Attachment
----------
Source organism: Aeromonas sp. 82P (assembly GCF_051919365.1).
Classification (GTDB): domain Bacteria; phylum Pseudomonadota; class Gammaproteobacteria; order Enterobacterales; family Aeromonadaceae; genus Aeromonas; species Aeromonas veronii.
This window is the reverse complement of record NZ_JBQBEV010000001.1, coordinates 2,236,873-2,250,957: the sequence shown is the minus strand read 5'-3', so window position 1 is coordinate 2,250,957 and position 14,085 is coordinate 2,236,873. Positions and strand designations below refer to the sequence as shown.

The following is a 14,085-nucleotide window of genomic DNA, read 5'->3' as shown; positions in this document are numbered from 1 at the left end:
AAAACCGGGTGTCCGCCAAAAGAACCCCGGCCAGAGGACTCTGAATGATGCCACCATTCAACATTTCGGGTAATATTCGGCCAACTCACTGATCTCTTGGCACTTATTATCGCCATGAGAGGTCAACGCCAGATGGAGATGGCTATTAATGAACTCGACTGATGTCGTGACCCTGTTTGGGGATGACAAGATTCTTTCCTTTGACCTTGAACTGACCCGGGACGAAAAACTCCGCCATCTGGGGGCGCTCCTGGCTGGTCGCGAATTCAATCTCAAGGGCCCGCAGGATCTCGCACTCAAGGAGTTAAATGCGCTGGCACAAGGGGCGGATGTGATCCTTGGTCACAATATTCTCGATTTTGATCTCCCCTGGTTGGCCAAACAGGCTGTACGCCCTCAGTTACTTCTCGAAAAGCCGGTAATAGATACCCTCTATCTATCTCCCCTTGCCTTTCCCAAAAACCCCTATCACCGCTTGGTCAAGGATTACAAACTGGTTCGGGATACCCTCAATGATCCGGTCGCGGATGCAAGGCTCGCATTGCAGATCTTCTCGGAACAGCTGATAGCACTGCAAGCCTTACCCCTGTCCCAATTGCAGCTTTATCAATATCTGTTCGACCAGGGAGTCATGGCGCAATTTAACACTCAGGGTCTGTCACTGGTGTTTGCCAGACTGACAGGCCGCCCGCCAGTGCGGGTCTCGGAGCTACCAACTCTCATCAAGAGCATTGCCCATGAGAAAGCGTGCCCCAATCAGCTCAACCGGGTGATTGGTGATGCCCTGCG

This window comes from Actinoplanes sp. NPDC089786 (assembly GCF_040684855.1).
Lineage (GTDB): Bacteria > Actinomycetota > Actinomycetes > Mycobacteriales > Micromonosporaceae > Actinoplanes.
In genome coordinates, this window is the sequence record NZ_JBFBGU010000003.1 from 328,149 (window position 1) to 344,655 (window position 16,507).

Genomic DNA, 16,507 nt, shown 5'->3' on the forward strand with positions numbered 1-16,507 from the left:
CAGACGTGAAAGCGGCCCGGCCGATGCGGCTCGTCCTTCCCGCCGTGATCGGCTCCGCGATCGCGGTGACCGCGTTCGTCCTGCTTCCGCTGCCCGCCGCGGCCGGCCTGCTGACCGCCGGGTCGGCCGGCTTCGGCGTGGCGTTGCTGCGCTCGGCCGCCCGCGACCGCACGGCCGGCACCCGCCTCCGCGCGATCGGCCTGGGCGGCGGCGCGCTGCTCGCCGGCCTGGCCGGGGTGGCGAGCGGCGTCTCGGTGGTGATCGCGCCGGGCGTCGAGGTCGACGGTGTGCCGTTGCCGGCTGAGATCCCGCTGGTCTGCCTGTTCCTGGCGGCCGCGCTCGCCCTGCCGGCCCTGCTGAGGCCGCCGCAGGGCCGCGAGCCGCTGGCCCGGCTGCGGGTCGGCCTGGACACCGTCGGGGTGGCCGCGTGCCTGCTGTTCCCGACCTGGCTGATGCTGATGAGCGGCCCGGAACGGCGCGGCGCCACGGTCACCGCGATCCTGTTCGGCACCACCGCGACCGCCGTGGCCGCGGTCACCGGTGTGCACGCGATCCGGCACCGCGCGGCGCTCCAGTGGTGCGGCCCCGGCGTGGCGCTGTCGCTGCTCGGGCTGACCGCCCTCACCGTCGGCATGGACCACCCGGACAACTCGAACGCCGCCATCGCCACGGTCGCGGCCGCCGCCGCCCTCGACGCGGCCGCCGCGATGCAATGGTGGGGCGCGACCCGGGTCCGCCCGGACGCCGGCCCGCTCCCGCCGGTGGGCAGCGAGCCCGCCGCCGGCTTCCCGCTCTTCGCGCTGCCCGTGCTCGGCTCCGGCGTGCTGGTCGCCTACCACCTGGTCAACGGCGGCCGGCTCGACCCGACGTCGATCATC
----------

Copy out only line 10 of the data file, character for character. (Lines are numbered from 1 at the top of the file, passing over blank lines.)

CAGACGTGAAAGCGGCCCGGCCGATGCGGCTCGTCCTTCCCGCCGTGATCGGCTCCGCGATCGCGGTGACCGCGTTCGTCCTGCTTCCGCTGCCCGCCGCGGCCGGCCTGCTGACCGCCGGGTCGGCCGGCTTCGGCGTGGCGTTGCTGCGCTCGGCCGCCCGCGACCGCACGGCCGGCACCCGCCTCCGCGCGATCGGCCTGGGCGGCGGCGCGCTGCTCGCCGGCCTGGCCGGGGTGGCGAGCGGCGTCTCGGTGGTGATCGCGCCGGGCGTCGAGGTCGACGGTGTGCCGTTGCCGGCTGAGATCCCGCTGGTCTGCCTGTTCCTGGCGGCCGCGCTCGCCCTGCCGGCCCTGCTGAGGCCGCCGCAGGGCCGCGAGCCGCTGGCCCGGCTGCGGGTCGGCCTGGACACCGTCGGGGTGGCCGCGTGCCTGCTGTTCCCGACCTGGCTGATGCTGATGAGCGGCCCGGAACGGCGCGGCGCCACGGTCACCGCGATCCTGTTCGGCACCACCGCGACCGCCGTGGCCGCGGTCACCGGTGTGCACGCGATCCGGCACCGCGCGGCGCTCCAGTGGTGCGGCCCCGGCGTGGCGCTGTCGCTGCTCGGGCTGACCGCCCTCACCGTCGGCATGGACCACCCGGACAACTCGAACGCCGCCATCGCCACGGTCGCGGCCGCCGCCGCCCTCGACGCGGCCGCCGCGATGCAATGGTGGGGCGCGACCCGGGTCCGCCCGGACGCCGGCCCGCTCCCGCCGGTGGGCAGCGAGCCCGCCGCCGGCTTCCCGCTCTTCGCGCTGCCCGTGCTCGGCTCCGGCGTGCTGGTCGCCTACCACCTGGTCAACGGCGGCCGGCTCGACCCGACGTCGATCATC